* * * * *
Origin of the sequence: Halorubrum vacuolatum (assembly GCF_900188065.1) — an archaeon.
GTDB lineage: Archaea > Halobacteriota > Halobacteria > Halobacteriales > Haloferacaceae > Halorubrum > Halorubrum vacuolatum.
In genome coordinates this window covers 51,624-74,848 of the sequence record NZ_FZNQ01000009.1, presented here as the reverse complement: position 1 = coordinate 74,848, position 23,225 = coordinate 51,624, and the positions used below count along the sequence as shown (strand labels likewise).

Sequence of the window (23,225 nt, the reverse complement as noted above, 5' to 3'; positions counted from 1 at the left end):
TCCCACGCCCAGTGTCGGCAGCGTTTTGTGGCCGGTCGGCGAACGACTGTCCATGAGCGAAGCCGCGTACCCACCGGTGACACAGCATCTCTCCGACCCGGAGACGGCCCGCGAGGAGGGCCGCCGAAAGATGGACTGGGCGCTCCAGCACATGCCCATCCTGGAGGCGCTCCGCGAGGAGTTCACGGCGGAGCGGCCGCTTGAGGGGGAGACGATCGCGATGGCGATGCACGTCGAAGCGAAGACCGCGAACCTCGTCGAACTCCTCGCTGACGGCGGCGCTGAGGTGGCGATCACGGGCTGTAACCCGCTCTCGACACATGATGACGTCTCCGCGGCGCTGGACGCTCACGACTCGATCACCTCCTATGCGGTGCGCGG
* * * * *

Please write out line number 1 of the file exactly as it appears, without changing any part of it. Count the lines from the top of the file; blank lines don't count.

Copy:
Origin of the sequence: Halorubrum vacuolatum (assembly GCF_900188065.1) — an archaeon.